Given: My parents, grandparents, and most adults in my family and immediate community, including my teachers and coaches, were my role models. Based on my memory, they were not cheaters. To my observation and awareness, they did not lie, cheat, or steal to make short term gains or to get ahead. They worked hard. They were honest. They were selfless. They were self critical. They were creative.
Thanks to good leadership, they lived in an area with good opportunities to succeed. People were satisfied with making their lives better than their immediate ancestors. The culture encouraged and rewarded integrity and community. It punished shortcuts and people who broke rules to get ahead. Talent was recognized because standards were clear. Talent outweighed connections, and packaging.
Doubt: In recent weeks purported character flaws have dominated media outlets. A vaulted athlete (Roger Clemens) was accused of taking performance enhancing drugs. To raise its moribund basketball program, the country’s supposed beacon of higher education (Harvard’s athletic department and basketball coaches) was accused of illegally recruiting and admitting great basketball prospects scoring well below Ivy athletic admission standards. An executive with a local company was terminated for bribing a public official to gain business. A national figure was accused of brokering an oil deal for financial gain with a tyrant known to orchestrate horrific human rights violations.
In each case, there is overwhelming evidence that rules and laws were circumvented to gain a competitive advantage and power. Nicolo Machiavelli, in the 15th century, stated: “Politics have no relation to morals”.
Cheating in athletics disappoints me because its Greek origins were designed to test and elevate character, strength, and purity, for participants to gain self awareness and truth from victory or defeat. The goal was to improve participants holistically, to better society.
Trials: I’m not surprised but it is disappointing. Cheating is almost as common as integrity in my experiences. A few of my contemporaries took steroids in the early 1980’s, as did some of my competition. I shook my head reading their profiles prior to these games, ready to spend the afternoon blocking yet another player capable of bench pressing 500 pounds. I found solace knowing these behemoths, if really talented, would be playing in the Big Ten, or at least in the Big East. What they had in size, they lacked in foot speed and technique.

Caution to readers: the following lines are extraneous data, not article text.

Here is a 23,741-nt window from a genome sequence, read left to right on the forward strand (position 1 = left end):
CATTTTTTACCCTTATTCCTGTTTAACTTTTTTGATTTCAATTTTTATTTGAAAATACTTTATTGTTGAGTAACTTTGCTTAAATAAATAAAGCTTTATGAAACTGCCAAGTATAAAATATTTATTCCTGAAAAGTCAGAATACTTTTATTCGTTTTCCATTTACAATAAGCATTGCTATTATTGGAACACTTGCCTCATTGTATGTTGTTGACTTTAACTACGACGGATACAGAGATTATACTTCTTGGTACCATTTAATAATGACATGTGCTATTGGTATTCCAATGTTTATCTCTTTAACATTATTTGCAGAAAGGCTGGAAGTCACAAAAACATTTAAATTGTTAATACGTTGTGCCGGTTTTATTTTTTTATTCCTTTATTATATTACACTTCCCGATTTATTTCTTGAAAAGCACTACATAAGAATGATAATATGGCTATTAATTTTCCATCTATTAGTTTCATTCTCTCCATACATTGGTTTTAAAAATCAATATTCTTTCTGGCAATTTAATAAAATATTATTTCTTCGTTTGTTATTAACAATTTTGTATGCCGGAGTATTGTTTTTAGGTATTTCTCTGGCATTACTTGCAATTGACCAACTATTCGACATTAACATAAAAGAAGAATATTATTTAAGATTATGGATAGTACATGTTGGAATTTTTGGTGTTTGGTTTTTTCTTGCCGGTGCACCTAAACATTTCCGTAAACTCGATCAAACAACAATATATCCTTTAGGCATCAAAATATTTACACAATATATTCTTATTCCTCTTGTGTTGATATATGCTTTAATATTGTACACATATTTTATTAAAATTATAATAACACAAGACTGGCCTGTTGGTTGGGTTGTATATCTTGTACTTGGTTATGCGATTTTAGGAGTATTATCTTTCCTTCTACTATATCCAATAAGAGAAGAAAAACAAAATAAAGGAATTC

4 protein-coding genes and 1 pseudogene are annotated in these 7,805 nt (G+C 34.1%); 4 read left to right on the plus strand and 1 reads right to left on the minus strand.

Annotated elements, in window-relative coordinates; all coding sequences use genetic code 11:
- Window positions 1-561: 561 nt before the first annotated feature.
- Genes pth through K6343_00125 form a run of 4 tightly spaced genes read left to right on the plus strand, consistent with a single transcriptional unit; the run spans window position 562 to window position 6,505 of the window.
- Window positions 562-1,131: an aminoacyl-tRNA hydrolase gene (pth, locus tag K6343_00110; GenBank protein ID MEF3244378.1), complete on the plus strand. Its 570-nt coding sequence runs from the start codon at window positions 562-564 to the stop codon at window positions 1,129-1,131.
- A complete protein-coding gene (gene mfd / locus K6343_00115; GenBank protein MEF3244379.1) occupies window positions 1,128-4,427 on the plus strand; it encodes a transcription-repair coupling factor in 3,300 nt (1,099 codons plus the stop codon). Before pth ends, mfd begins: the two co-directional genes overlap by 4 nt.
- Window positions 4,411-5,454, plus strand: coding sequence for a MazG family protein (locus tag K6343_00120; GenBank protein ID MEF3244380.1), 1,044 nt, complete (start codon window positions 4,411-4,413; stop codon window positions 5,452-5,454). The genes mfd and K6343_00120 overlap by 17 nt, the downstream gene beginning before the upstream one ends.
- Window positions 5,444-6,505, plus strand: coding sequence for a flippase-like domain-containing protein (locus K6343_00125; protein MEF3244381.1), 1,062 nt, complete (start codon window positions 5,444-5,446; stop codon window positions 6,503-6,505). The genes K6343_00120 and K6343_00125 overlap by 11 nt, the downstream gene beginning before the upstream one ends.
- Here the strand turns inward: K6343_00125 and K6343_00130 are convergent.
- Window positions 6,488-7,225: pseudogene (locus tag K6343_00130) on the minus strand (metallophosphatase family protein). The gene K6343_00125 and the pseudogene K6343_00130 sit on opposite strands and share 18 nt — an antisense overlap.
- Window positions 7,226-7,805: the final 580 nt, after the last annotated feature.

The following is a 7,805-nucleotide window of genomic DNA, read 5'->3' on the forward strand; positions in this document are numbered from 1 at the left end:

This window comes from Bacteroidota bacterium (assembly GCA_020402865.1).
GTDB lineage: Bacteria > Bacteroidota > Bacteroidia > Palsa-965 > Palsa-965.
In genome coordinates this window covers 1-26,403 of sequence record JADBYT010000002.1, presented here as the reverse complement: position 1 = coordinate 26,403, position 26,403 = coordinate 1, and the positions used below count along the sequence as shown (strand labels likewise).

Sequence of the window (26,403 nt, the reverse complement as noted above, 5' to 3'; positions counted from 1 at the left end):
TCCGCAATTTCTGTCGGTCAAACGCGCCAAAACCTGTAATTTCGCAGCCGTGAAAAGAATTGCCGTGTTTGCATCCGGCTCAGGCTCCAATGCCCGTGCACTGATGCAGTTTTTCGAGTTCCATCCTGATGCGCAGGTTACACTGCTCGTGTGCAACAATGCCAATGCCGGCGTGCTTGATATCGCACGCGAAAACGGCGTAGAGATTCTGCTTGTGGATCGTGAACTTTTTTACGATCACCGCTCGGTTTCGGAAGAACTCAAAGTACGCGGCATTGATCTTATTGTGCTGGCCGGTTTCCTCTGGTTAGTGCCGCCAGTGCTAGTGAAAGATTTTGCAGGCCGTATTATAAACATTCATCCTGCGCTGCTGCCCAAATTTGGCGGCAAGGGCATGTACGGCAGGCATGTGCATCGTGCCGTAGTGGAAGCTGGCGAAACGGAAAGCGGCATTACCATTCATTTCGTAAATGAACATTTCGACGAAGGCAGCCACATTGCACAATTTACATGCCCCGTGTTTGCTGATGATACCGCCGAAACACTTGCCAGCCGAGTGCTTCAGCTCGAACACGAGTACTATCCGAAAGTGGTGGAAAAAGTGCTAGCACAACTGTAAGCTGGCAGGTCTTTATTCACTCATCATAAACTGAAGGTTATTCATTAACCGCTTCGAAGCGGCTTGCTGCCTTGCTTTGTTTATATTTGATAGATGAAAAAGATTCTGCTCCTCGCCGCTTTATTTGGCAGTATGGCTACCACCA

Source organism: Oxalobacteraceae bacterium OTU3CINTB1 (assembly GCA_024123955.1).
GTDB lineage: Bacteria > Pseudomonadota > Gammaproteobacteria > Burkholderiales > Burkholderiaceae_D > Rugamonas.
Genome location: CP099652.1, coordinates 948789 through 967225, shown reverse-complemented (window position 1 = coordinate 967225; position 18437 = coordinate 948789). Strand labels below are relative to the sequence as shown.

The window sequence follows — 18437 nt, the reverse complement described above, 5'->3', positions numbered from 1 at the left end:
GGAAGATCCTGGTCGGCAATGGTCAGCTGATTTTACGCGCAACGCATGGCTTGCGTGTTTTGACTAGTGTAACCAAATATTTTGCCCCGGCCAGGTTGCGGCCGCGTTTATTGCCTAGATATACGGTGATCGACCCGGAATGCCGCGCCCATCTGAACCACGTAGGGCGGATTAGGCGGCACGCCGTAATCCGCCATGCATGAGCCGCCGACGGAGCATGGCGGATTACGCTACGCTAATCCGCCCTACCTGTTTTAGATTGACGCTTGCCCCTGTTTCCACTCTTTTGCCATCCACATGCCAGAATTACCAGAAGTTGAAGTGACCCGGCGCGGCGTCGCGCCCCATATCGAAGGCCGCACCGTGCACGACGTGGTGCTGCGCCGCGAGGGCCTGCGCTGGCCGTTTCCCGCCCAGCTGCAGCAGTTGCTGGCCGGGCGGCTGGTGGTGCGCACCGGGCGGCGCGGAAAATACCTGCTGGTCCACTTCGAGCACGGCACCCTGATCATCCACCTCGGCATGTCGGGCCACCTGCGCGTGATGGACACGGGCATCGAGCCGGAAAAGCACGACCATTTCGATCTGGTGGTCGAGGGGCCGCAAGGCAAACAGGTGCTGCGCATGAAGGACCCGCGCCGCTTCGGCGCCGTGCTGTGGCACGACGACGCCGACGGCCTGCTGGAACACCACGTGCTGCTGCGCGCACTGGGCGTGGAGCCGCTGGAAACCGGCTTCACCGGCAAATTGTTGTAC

Regular students discussed cheating at every school where I studied or coached. There seemed to be an unwritten:”don’t ask, don’t tell” policy between some players / coaches regarding steroid use, and between some professors / students regarding cheating. Often, cheating signals were ignored.
A chemistry professor I know witnessed a student cheat on his final exam. As the student submitted his exam, the professor asked for the paper. The student asked the professor if he knew the student’s name. The professor did not, so the student lifted the pile of exams, tucked his answers in the middle, and walked out. This reminds me of the question: What do you call a medical student who cheated, or almost failed medical school? Doctor, but I hope not my doctor.
Harvard’s recent run of Ivy Football Titles was accomplished with several players making headlines for their off field criminal behavior. My high school coach always called this smoke screen and mirrors, or creating an illusion while being just as devious or corrupt as anyone else. It looks like the charade continues with Harvard’s basketball program.
To many, Harvard is the beacon of thought and behavior in Higher Education. If high school players and coaches, or competing coaches and players know Harvard cheats, or cuts its corners to maintain its perceived pedestal, some may interpret this as permission to take similar short cuts. Machiavelli also said: “One who deceives will always find those who allow themselves to be deceived”.
As for Roger Clemens, if, in fact, he took performance enhancing drugs, he did not need them. He had the talent, technique, and the drive to make it to Cooperstown “the right way”, with hard work and good nutrition.
Transcendence: For every person who decides to cheat, there are more people who make good decisions. Good beats evil. Light beats darkness. Positive beats negative. A person cannot experience both of the dichotomies in these pairs at once. Most of my peers decided against taking steroids or cheating in their classes. Everyone has free will and the choice to do right.
Athletics are loved because they give us the opportunity to experience human potential and grace. When someone’s preparation and passion collides with opportunity a miracle can be made. Kirk Gibson's homerun, Franco Harris' immaculate reception, Michael Jordon's game winning shots, Tiger Woods' incredible shots, the 1980 Olympic Hockey Team's Gold Medal, are examples of transcending moments in sports, when sports lifted athletes and fans to a higher plane.
Does the end justify the means? Cheaters may experience short term gains, but are less apt to experience transcending moments because positive and negative forces can't coexist. Cheating undermines focus. For those who are patient and persevere for their opportunity, the end glorifies the means! Dedication to a cause prevails because the person focuses all his or her natural talents to pursue his or her passion. This galvanizes energy. It keeps hope alive. Please enjoy the attached video clip highlighting one such moment.